Sunday, April 13, 2014

Later 1920s Panoramic Photo of The Davis Skyline (150)

This post is companion to post number 148 published on this blog on March 18, 2014. The two posts share the features of:
 -- presenting aspects of two wide-format photographs housed in UCD Special Collections folder AR-013 that were
-- created with high-resolution cameras from a high southern point on “The Farm” campus, and that are
-- examined here for a purpose not the main focus of the photographs.

In both photographs and as worded previously: “when we look closely at the area above and behind the Farm buildings, we see a panorama of Davis. That sliver of a view is the focus of this post.”

The difference is that the photo focused on in this post was taken a few years later than the previous one. While the first is likely 1920 (and I say “early ‘20s”), this one is likely 1927 (but let us say “later ‘20s” to be on the safe side).

Like the other photo, I have enlarged and segmented that sliver in the background above the Farm buildings. There are six panels that show the Davis skyline from east to west.
In order to show how these six relate to one another, I present a screenshot composite of them arrayed as a panorama.

Below, I list a few of the features I think are visible in these panels. (I repeat text used to describe features also appearing in the early 1920s panorama)

Panel 1
  Looking to the northwest: The area where Anderson Road will be is open land except for the “West End” or “Jake’s Addition,” which consists of the four homes now numbered 521, 501, 445, 433 Russell Boulevard and that are still there. If you look closely between the upper branches of the trees, you can glimpse three of the four spread across the panel.

The four homes are depicted in Davis History Today Post #107, which is here:

Panel 2
  Vertically across the upper middle of the panel marked with white posts: The road called variously “The Highway,” Route 40, The Lincoln Highway (for six months in 1927), and Russell Boulevard.

  To the left behind the first tree next to “the Highway:” The tank house of 433 Russell is just behind the left side of that tree.

  In between the Tank House and the next house: Unidentified but what appears to be a barn.

Two Story Home in the middle right facing and on the Highway: 327 Russell Boulevard, still standing.

  Cluster of three College Park homes to the right of 325 Russell:
66 College Park, reported built in 1926;
64 College Park, reported built in 1925;
60 College Park reported built in 1927.

Panel 3
  Home in the distance to the right of the flagpole: Likely 53 College Park, reported built in 1927

  Just above the right end of North Hall: 225 Russell, home of the Professor Joseph Rosa family and now a sorority house.

This home is profiled in Davis History Today #110 at:

  Two Homes to the right of a tree separating them from 225 Russell:
18 College Park, reported built 1926
20 College Park, reported built 1926

• To the right of 18 and 20 College Park and farther in the distance: Cluster of structures near to the three trees is just north of what will become 216 West 8th Street. The building now at 216 West 8th Street--built in 1935--was apparently constructed as part of that cluster.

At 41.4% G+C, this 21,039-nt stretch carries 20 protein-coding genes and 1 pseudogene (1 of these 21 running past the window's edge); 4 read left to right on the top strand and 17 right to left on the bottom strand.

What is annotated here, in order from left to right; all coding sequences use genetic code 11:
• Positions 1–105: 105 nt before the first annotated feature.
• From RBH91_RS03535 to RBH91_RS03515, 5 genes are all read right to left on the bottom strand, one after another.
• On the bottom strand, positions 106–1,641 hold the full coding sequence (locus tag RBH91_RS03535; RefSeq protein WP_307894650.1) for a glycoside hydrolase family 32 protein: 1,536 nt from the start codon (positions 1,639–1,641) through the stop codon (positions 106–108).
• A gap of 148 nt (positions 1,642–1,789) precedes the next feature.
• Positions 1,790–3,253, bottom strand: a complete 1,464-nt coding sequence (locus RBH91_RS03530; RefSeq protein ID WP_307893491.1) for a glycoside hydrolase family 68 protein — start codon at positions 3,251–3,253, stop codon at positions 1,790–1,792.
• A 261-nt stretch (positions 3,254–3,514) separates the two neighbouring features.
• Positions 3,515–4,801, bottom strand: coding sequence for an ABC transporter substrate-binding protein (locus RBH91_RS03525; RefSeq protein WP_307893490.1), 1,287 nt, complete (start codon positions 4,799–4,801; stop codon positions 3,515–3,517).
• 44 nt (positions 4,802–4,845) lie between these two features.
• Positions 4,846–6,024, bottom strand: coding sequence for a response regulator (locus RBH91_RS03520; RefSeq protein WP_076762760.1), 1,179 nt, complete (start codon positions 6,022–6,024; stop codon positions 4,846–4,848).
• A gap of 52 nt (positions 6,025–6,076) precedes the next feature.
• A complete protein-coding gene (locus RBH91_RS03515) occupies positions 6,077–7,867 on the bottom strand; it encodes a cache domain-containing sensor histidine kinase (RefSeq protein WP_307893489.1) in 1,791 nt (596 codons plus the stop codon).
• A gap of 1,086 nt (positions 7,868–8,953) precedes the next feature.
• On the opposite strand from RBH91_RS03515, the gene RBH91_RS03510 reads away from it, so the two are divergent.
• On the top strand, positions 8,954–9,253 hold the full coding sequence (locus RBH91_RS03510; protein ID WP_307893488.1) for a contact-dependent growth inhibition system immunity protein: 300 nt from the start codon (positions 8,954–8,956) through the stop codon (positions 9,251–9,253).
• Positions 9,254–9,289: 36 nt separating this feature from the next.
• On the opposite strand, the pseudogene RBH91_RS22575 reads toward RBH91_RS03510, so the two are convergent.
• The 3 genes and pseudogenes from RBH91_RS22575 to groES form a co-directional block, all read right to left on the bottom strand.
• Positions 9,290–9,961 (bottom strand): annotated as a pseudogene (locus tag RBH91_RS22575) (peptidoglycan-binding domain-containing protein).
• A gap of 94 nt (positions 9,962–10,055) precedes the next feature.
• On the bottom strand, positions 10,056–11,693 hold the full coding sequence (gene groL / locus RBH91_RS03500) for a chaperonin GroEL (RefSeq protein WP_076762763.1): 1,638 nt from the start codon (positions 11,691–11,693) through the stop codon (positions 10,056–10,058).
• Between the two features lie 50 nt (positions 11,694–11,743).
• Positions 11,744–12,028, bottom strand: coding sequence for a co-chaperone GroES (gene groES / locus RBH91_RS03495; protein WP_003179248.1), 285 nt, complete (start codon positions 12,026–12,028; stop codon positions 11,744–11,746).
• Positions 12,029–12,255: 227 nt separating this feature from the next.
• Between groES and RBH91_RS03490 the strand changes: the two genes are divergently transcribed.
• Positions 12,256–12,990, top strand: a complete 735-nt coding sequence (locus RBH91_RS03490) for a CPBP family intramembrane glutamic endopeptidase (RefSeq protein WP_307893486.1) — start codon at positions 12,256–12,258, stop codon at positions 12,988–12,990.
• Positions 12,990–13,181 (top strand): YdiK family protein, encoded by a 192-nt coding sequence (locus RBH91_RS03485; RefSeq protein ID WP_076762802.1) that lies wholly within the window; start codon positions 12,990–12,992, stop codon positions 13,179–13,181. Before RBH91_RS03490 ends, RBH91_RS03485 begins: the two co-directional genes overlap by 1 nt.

Horizontally across the upper right distance: The line of trees marks the approximate route of the future West 8th Street.

  Two two story retangular buildings on the extreme right: The building on the left-- slightly closer to us than the one on the right--was moved here from the Davis High site in order to make way for the school. Both house the Zeta Xi fraternity.

Panel 4
• Farther in the distance to the right of the Zeta Xi buildings: Complex of farm structures apparently belonging to world-renowned sheep expert Professor Robert Miller, whose home is seen on the right and is 749 B Street (which is still there). For a time, Professor Miller was shepherd to a flock of sheep kept on his land in that area.

  Just below Professor’s Millers House to the right: 440 A Street, corner of Russell and A streets, still standing and currently a sorority house.

  House to the right of 440 A Street: 422 A Street, still standing.

  Block long building above 422 A: The Davis Joint Union High School built 1927.

  Large building with few windows to the high school’s immediate right: The original gymnasium building, which burnt down early on and was replaced by the gymnasium there now.

  To the right and above the campus building smoke stack: 642 C Street, the shed used by A. R. Pedder in organizing construction materials for about a dozen Davis homes he built in the 1910-20s (demolished).

  Extreme Right Edge: City of Davis water tower at 616 D Street (taken down).

Panel 6
•  Right edge: 255 3rd Street (northwest corner of 3rd & B): the University Hotel, demolished and since the site of a succession of family style restaurants.

 Lower Middle of the Panel: Northeast corner of lst and A Streets, 203 1st Street, still standing and currently a fraternity house.

  To the right of 201 lst Street: 305 1st Street, the Plant House (still standing)

*          *          *
Looking at these views closely, I am struck by the number of what appear to be plumes of smoke rising from various points in the town. Because many of the trees have no leaves, we can infer the temperature was on the chilly side the day this photograph was made. It is therefore plausible to infer that we are observing the presence of a considerable amount of wood burning to provide home heating and cooking.